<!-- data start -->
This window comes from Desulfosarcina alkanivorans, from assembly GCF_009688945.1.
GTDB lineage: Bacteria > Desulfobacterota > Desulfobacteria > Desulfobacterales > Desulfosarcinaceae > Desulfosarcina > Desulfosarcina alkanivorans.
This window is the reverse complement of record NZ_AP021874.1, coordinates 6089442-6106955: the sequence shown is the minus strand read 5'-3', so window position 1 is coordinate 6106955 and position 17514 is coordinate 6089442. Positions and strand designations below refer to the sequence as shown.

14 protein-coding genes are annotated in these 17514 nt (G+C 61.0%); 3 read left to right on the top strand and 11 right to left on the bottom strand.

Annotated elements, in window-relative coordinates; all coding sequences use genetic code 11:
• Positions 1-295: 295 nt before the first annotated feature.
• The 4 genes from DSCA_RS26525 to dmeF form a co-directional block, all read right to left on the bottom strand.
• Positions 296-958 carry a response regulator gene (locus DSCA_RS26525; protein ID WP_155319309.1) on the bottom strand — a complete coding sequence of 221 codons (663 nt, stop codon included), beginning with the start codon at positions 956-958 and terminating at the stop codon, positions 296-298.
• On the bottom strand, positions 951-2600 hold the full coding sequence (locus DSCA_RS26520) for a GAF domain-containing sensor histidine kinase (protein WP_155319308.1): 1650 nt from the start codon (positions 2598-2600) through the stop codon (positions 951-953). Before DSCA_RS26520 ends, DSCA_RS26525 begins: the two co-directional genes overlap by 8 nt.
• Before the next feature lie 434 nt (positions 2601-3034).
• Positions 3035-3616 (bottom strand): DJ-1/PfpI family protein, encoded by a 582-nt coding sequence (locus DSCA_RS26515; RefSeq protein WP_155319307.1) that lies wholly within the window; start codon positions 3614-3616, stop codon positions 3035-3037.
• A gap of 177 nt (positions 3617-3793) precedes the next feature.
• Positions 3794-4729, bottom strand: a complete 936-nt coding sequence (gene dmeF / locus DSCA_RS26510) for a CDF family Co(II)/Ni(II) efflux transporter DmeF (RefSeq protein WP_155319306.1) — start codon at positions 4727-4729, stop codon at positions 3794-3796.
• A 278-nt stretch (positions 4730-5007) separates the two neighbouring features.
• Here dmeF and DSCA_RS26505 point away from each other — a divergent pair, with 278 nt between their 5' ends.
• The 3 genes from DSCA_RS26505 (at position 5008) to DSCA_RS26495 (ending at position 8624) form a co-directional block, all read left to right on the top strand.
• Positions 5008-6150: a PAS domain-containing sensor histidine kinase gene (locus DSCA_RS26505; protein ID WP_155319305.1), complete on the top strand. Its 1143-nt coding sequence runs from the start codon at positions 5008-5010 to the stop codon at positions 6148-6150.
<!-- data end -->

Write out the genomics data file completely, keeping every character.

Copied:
This window comes from Desulfosarcina alkanivorans, from assembly GCF_009688945.1.
GTDB lineage: Bacteria > Desulfobacterota > Desulfobacteria > Desulfobacterales > Desulfosarcinaceae > Desulfosarcina > Desulfosarcina alkanivorans.
This window is the reverse complement of record NZ_AP021874.1, coordinates 6089442-6106955: the sequence shown is the minus strand read 5'-3', so window position 1 is coordinate 6106955 and position 17514 is coordinate 6089442. Positions and strand designations below refer to the sequence as shown.

14 protein-coding genes are annotated in these 17514 nt (G+C 61.0%); 3 read left to right on the top strand and 11 right to left on the bottom strand.

Annotated elements, in window-relative coordinates; all coding sequences use genetic code 11:
• Positions 1-295: 295 nt before the first annotated feature.
• The 4 genes from DSCA_RS26525 to dmeF form a co-directional block, all read right to left on the bottom strand.
• Positions 296-958 carry a response regulator gene (locus DSCA_RS26525; protein ID WP_155319309.1) on the bottom strand — a complete coding sequence of 221 codons (663 nt, stop codon included), beginning with the start codon at positions 956-958 and terminating at the stop codon, positions 296-298.
• On the bottom strand, positions 951-2600 hold the full coding sequence (locus DSCA_RS26520) for a GAF domain-containing sensor histidine kinase (protein WP_155319308.1): 1650 nt from the start codon (positions 2598-2600) through the stop codon (positions 951-953). Before DSCA_RS26520 ends, DSCA_RS26525 begins: the two co-directional genes overlap by 8 nt.
• Before the next feature lie 434 nt (positions 2601-3034).
• Positions 3035-3616 (bottom strand): DJ-1/PfpI family protein, encoded by a 582-nt coding sequence (locus DSCA_RS26515; RefSeq protein WP_155319307.1) that lies wholly within the window; start codon positions 3614-3616, stop codon positions 3035-3037.
• A gap of 177 nt (positions 3617-3793) precedes the next feature.
• Positions 3794-4729, bottom strand: a complete 936-nt coding sequence (gene dmeF / locus DSCA_RS26510) for a CDF family Co(II)/Ni(II) efflux transporter DmeF (RefSeq protein WP_155319306.1) — start codon at positions 4727-4729, stop codon at positions 3794-3796.
• A 278-nt stretch (positions 4730-5007) separates the two neighbouring features.
• Here dmeF and DSCA_RS26505 point away from each other — a divergent pair, with 278 nt between their 5' ends.
• The 3 genes from DSCA_RS26505 (at position 5008) to DSCA_RS26495 (ending at position 8624) form a co-directional block, all read left to right on the top strand.
• Positions 5008-6150: a PAS domain-containing sensor histidine kinase gene (locus DSCA_RS26505; protein ID WP_155319305.1), complete on the top strand. Its 1143-nt coding sequence runs from the start codon at positions 5008-5010 to the stop codon at positions 6148-6150.